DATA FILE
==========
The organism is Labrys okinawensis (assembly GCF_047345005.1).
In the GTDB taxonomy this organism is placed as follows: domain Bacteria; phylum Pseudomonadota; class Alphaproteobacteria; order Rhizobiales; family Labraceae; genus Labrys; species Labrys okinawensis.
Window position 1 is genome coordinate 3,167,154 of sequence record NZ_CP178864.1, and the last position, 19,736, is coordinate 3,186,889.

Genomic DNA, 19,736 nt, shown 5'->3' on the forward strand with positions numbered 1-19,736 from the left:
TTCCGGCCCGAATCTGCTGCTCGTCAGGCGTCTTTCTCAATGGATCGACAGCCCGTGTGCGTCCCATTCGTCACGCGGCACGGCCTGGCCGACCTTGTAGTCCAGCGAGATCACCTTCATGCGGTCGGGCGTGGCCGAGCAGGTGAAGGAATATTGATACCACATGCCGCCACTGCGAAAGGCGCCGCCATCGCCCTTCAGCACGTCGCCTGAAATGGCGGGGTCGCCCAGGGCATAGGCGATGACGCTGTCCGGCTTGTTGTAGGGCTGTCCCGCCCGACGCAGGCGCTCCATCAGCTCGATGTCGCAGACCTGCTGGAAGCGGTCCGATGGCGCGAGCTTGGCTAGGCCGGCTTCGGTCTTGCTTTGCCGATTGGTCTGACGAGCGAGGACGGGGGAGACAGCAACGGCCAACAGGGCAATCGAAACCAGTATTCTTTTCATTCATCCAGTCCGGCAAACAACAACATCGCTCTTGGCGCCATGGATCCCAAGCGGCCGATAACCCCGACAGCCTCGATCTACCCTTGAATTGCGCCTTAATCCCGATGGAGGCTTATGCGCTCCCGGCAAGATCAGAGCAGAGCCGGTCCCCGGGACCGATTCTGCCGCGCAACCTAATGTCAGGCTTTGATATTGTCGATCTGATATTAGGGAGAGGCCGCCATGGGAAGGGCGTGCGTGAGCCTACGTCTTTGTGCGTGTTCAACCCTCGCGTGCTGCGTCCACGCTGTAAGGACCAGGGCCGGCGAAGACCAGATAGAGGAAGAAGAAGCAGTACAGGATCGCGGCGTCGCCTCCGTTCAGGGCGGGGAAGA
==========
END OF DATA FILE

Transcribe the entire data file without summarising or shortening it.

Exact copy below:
The organism is Labrys okinawensis (assembly GCF_047345005.1).
In the GTDB taxonomy this organism is placed as follows: domain Bacteria; phylum Pseudomonadota; class Alphaproteobacteria; order Rhizobiales; family Labraceae; genus Labrys; species Labrys okinawensis.
Window position 1 is genome coordinate 3,167,154 of sequence record NZ_CP178864.1, and the last position, 19,736, is coordinate 3,186,889.

Genomic DNA, 19,736 nt, shown 5'->3' on the forward strand with positions numbered 1-19,736 from the left:
TTCCGGCCCGAATCTGCTGCTCGTCAGGCGTCTTTCTCAATGGATCGACAGCCCGTGTGCGTCCCATTCGTCACGCGGCACGGCCTGGCCGACCTTGTAGTCCAGCGAGATCACCTTCATGCGGTCGGGCGTGGCCGAGCAGGTGAAGGAATATTGATACCACATGCCGCCACTGCGAAAGGCGCCGCCATCGCCCTTCAGCACGTCGCCTGAAATGGCGGGGTCGCCCAGGGCATAGGCGATGACGCTGTCCGGCTTGTTGTAGGGCTGTCCCGCCCGACGCAGGCGCTCCATCAGCTCGATGTCGCAGACCTGCTGGAAGCGGTCCGATGGCGCGAGCTTGGCTAGGCCGGCTTCGGTCTTGCTTTGCCGATTGGTCTGACGAGCGAGGACGGGGGAGACAGCAACGGCCAACAGGGCAATCGAAACCAGTATTCTTTTCATTCATCCAGTCCGGCAAACAACAACATCGCTCTTGGCGCCATGGATCCCAAGCGGCCGATAACCCCGACAGCCTCGATCTACCCTTGAATTGCGCCTTAATCCCGATGGAGGCTTATGCGCTCCCGGCAAGATCAGAGCAGAGCCGGTCCCCGGGACCGATTCTGCCGCGCAACCTAATGTCAGGCTTTGATATTGTCGATCTGATATTAGGGAGAGGCCGCCATGGGAAGGGCGTGCGTGAGCCTACGTCTTTGTGCGTGTTCAACCCTCGCGTGCTGCGTCCACGCTGTAAGGACCAGGGCCGGCGAAGACCAGATAGAGGAAGAAGAAGCAGTACAGGATCGCGGCGTCGCCTCCGTTCAGGGCGGGGAAGA